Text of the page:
Step 7

Cut a 6″ long piece of 18ga bronze wire, and fashion it into a hook for hanging your ornament on the Christmas tree:

I just used my fingers to shape most of the hook, but you can also use thick markers, spray cans, acrylic paint bottles, or whatever other round object you can find in your craft space.  I did use my round nose pliers for the very tip of the hook.

Step 8

Now that you have a nicely shaped hook, you’re going to want to prevent it from bending out of shape.  You do this by a process called “work hardening” the metal.  I’m sure you’ve experienced this before…you can bend a wire back and forth several times and it becomes harder and harder to bend until it finally breaks.

To “work harden” the metal, you’ll want a steel block, anvil or other really hard surface.  Then just repeatedly hammer the wire hook using a rubber hammer.  You’ll want to gently try to straighten the hook to test the hardness of the wire.

If you’d like to go for a more rustic look, you can use a planishing hammer to harden the metal.  A planishing hammer is made from steel and has a slightly curved face on it.  It will give the hook a hammered look, which is pretty cool.  It also hardens the metal alot faster than the rubber hammer ;P

Step 9

By the time you get your dangle charm and hook made, the glue holding the filigrees together should be set well enough to remove the binder clips.  Now you just need to add the finishing touches…I glued crystal rhinestones onto the filigrees using Glossy Accents.  …and I really can’t tell you how much I love my Crystal Katana for adding rhinestones to everything.  I absolutely do not get any compensation for endorsing the product – I just think it’s a great product 🙂

Once you have your rhinestones, and any other embellies added to your ornament, you can attach the dangle to the bottom using a jump ring, and add the hook for hanging on the tree 🙂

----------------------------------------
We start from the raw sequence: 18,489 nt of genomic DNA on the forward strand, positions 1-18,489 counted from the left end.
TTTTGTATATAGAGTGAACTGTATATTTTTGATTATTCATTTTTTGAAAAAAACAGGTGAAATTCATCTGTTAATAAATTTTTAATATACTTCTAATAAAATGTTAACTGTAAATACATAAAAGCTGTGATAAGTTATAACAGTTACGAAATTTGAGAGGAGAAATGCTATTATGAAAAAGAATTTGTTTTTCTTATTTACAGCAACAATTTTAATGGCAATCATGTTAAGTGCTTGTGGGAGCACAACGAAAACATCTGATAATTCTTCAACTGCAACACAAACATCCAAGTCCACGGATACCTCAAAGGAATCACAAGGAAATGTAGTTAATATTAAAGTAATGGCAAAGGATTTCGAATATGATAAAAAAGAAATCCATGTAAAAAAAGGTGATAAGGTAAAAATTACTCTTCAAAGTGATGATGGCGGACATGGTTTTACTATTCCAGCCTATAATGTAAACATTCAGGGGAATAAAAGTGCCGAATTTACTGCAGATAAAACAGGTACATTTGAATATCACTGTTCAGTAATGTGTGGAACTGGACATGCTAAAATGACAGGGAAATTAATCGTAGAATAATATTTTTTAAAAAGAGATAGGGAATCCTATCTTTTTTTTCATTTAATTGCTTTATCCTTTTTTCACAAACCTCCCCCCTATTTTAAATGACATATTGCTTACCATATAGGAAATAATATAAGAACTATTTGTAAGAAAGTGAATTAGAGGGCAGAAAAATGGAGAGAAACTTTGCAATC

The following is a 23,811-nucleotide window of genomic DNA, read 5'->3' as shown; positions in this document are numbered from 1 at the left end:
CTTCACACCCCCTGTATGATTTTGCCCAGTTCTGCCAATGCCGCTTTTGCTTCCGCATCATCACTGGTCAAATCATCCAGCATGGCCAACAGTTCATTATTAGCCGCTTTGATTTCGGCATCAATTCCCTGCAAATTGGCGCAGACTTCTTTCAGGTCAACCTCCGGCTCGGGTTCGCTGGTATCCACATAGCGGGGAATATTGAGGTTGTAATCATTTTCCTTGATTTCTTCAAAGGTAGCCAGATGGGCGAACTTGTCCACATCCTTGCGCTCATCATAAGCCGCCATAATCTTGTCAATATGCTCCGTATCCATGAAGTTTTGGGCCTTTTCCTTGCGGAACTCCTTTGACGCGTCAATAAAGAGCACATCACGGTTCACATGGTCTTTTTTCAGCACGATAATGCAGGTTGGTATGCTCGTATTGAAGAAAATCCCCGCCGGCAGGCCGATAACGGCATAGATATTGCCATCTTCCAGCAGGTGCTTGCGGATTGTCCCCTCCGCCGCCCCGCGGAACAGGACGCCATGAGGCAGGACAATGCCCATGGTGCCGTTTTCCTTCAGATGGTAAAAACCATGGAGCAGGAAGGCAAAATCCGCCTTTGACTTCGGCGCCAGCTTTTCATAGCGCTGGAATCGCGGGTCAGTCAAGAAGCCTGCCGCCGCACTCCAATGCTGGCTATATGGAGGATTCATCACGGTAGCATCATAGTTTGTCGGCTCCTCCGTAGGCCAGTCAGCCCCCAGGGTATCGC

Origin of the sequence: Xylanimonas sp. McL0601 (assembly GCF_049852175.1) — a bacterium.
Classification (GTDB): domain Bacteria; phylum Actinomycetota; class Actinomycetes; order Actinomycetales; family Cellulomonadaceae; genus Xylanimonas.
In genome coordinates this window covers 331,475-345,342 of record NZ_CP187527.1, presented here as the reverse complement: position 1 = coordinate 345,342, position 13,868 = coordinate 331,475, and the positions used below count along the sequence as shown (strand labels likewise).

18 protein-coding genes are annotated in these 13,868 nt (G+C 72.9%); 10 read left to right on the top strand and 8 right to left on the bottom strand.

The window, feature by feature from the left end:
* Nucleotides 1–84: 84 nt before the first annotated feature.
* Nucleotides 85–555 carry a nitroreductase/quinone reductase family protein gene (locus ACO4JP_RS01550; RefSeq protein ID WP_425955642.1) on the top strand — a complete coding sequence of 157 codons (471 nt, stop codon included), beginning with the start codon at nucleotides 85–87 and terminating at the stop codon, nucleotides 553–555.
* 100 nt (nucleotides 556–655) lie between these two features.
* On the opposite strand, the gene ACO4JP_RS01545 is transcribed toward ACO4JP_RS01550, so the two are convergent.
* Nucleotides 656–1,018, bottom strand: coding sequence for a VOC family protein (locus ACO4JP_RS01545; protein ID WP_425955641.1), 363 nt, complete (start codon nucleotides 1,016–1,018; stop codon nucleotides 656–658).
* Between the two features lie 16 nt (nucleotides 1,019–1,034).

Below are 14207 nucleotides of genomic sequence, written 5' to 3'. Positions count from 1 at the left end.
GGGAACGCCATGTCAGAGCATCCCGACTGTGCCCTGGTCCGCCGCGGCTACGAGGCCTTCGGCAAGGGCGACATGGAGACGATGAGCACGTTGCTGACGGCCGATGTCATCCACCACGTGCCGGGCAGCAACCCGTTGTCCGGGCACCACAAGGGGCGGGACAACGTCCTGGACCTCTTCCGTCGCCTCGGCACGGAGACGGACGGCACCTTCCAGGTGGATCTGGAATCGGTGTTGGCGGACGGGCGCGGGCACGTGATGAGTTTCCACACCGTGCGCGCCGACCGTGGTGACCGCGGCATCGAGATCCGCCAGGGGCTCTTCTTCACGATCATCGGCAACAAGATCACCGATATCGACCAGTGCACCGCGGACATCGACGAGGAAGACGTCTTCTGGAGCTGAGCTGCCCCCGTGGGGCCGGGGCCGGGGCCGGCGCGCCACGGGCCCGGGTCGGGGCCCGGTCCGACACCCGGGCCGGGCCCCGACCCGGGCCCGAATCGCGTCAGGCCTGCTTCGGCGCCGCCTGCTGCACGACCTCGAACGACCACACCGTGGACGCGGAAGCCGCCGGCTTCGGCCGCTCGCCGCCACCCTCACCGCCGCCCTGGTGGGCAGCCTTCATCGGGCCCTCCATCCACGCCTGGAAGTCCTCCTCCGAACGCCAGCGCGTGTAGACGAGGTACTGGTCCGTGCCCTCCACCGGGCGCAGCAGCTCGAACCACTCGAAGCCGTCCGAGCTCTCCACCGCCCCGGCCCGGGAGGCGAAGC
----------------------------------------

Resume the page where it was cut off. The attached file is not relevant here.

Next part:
Try Something Different

I really do like how this project turned out, but I want to make sure you don’t get pigeon-holed into thinking you can only use round or roundish filigrees, clear rhinestones and a wire hook for hanging your ornament.  Here’s a look at a second ornament I created using a long narrow filigree from the ButterBeeScraps shop.  I also opted to use purple rhinestones (which I think look heavenly) and add a silk ribbon for hanging this beauty from the tree:

The materials I used to create this ornament include:

Well, that about does it for this week’s tutorial 🙂  I hope you enjoyed it!  Thank you so much for popping by, and have fun trying out different filigree shapes to create some unique ornaments of your own 🙂  Cheers!

Reader Interactions


  1. Diana Kelly says

    This is very pretty. Such an imagination you have. I must try one of these. Thank you for the great tutorial.

  2. Palemoon4 says

    Absolutely BEAUTIFUL!! You come up with some of the most awesome projects I have ever seen. Keep it up..Loving it here.